Alexsa drew a deep breath and focused on the Veil. The silver grid shimmered in her mind, its structure oddly weakened and warped. She pushed at it with the Power she controlled, thinning it more.
The boy’s head shot up, his brow furrowed, and he gazed around the clearing beyond the pool.
“He knows,” Alexsa whispered.
“He senses what you have done,” Cassantra said without taking her eyes from the image. “He feels our world. The Power calls to him.”
“I want him,” Alexsa said sharply, eager to discover what she might accomplish once she combined the boy’s Power-shaping abilities with her own. “When can I bring him across?”
Cassantra looked at her through slitted eyes. “Not yet. He is not ready and neither are you.”
Alexsa started to protest, but the boy’s attention snapped to the far side of the pool before him. Intrigued, she widened the scrying image.
A shakorn stepped from the thicket beside the spring.
Alexsa stared in disbelief. She had never seen a real shakorn, had only studied representations on engravings and tapestries and read a few brief accounts about them and their one-horned male counterparts, the shakune’or.
The shakorn in the scrying pool looked smaller than she expected, about the size of one of her father’s hunting hounds, with a long, delicate head, large brown eyes, and a silky white coat. A shimmering mane draped her curved neck and withers, and a long tail arched behind her, tufted at the end. Sunlight sparked silver from a cloven hoof.
Cassantra hissed and arched her back, her orange fur standing on end. “Sytan take the creature! What is a shakorn doing there?”
Alexsa’s stomach knotted. “I didn’t call her.”
“You could not.” Cassantra started to lick her fur back into place and then shook it down instead. “No Guardian would come to a witch’s call. She must have been near the Spring. She sensed the thinning of the Veil and went through it to the boy’s world. Perhaps she sensed him, as well.”
The shakorn took a hesitant step toward the pool.
Startled, the boy dropped the knife and stick and scrambled to his feet. The soil beneath him crumbled. He threw out his left hand to catch himself, and it landed squarely atop the knife. He jerked his hand up, lost his balance, and slid to the pool’s edge.
The shakorn darted back into the brush.
The boy sat with his shoes in the water, gaping at his bloody hand, green eyes wide in his suddenly pale face. He plunged his hand into the forest pool, and the water in the scrying pool reddened.
Fascinated, Alexsa leaned forward and touched the water with a hesitant fingertip. The surface flexed as if a thin skin covered it, and the color gathered to her touch. She pulled her finger away. A deep red drop clung to its tip. She stared at the thick, quivering bead, brought it close to her face, and tasted it with a tentative tongue.
“Yes . . .” Cassantra breathed.
An amazing rush of . . . something coursed through Alexsa. It called to her, enticing, seductive, more alluring even than the call of Power. She wanted more. Now. A word swam into her thoughts. Pureblood.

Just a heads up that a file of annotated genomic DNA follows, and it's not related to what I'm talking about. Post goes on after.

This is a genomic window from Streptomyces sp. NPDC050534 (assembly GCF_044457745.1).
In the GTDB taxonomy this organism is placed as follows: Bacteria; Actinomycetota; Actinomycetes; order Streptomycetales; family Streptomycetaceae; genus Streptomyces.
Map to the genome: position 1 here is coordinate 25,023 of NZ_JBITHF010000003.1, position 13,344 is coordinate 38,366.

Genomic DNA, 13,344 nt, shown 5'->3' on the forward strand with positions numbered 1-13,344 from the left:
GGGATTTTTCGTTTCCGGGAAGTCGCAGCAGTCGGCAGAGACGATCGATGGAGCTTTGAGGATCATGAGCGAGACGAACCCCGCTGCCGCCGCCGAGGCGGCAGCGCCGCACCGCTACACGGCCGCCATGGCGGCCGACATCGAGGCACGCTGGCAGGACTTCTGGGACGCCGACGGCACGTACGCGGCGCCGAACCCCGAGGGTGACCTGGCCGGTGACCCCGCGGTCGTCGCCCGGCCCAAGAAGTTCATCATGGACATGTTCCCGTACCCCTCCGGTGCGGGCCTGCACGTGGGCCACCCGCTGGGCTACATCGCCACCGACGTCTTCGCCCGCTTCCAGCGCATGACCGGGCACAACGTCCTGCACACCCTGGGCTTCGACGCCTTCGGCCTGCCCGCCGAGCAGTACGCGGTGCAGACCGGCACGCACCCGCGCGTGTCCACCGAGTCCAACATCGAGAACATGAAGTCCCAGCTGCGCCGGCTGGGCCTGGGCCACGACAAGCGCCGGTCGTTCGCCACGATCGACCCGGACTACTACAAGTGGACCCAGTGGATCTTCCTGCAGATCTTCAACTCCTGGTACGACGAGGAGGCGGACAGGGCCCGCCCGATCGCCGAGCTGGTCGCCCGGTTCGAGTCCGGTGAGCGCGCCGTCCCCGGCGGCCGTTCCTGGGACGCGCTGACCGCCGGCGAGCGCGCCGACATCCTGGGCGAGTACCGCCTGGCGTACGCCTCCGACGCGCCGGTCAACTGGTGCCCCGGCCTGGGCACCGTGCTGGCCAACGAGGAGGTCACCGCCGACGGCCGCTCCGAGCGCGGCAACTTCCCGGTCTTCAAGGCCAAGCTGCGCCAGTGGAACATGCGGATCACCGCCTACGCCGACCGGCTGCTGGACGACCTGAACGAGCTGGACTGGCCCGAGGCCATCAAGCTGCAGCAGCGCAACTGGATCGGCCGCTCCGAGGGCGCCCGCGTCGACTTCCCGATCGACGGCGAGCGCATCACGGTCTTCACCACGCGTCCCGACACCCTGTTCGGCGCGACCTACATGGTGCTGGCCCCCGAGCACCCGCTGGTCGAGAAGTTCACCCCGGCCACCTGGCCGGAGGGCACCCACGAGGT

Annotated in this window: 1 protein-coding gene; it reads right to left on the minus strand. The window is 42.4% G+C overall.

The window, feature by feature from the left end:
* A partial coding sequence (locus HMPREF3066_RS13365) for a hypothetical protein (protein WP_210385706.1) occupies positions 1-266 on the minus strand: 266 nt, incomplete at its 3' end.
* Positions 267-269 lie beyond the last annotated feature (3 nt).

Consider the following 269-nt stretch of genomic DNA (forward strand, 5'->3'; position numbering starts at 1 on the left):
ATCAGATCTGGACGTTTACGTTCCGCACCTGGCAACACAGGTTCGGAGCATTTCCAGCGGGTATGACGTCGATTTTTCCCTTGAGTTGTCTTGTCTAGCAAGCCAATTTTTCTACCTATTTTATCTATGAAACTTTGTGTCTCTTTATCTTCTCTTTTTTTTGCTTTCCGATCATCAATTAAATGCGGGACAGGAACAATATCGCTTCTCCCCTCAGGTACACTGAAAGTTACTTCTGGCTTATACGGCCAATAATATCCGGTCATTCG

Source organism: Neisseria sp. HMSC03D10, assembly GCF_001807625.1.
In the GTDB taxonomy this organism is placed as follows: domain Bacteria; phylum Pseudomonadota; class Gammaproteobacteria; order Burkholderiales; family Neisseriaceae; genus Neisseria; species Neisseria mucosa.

She looked at Cassantra, aware the word came from her. She smirked at the thought of the cat ignoring her own teachings about shielded thoughts.
Pureblood, she mused, careful to keep the thought to herself. Could it be true? Could this child from another world—?
Cassantra growled and laid her ears back.
The scrying water had cleared. The boy sprawled on his back at the pool’s edge, his bloody left hand cradled in his right, a mixture of wonder and trepidation on his face.
Across the pool, the shakorn stood half-screened by the bushes, one delicate front foot lifted. Her large, tufted ears swiveled toward the boy; her nostrils quivered and flared. She waded across the pool, her cautious steps barely disturbing the water’s surface, then she stretched her neck and touched her nose to the boy’s cut hand.
Power flared, and two bright sparks of energy flashed, one snapping from beast to boy, the second from boy to beast.
The boy jerked away, startling the shakorn, and she bounded away in a spray of water. The boy stared after her, then he held up his left hand, mouth agape, eyes wide. No wound showed on flesh previously torn.
Alexsa gasped. “She healed him!”
“Guardians!” Cassantra hissed, her voice filled with scorn. “They cannot resist giving aid. They touch others, infect them. They weaken our world with their compassion.”
Alexsa drew more Power from the Spring, reached through the meager barrier of the Veil, and centered all of her attention on the boy. His image filled the pool. Waves of untapped Power-shaping ability flowed within him, startling in their intensity. The depth of his potential sent a shiver of eager excitement through Alexsa.
Again, the thought came: Pureblood. She considered her plans, and Cassantra’s, the things she could accomplish with the boy’s abilities joined to hers. She must have him!
The image wavered, her command of the Power slipping as she taxed her abilities. Aware of the danger of losing control, she ended the spell with a wave of her hand, and the Power sank back into the water.
“His name is David,” she said after a long moment, then looked at Cassantra, her expression determined. “He is mine.”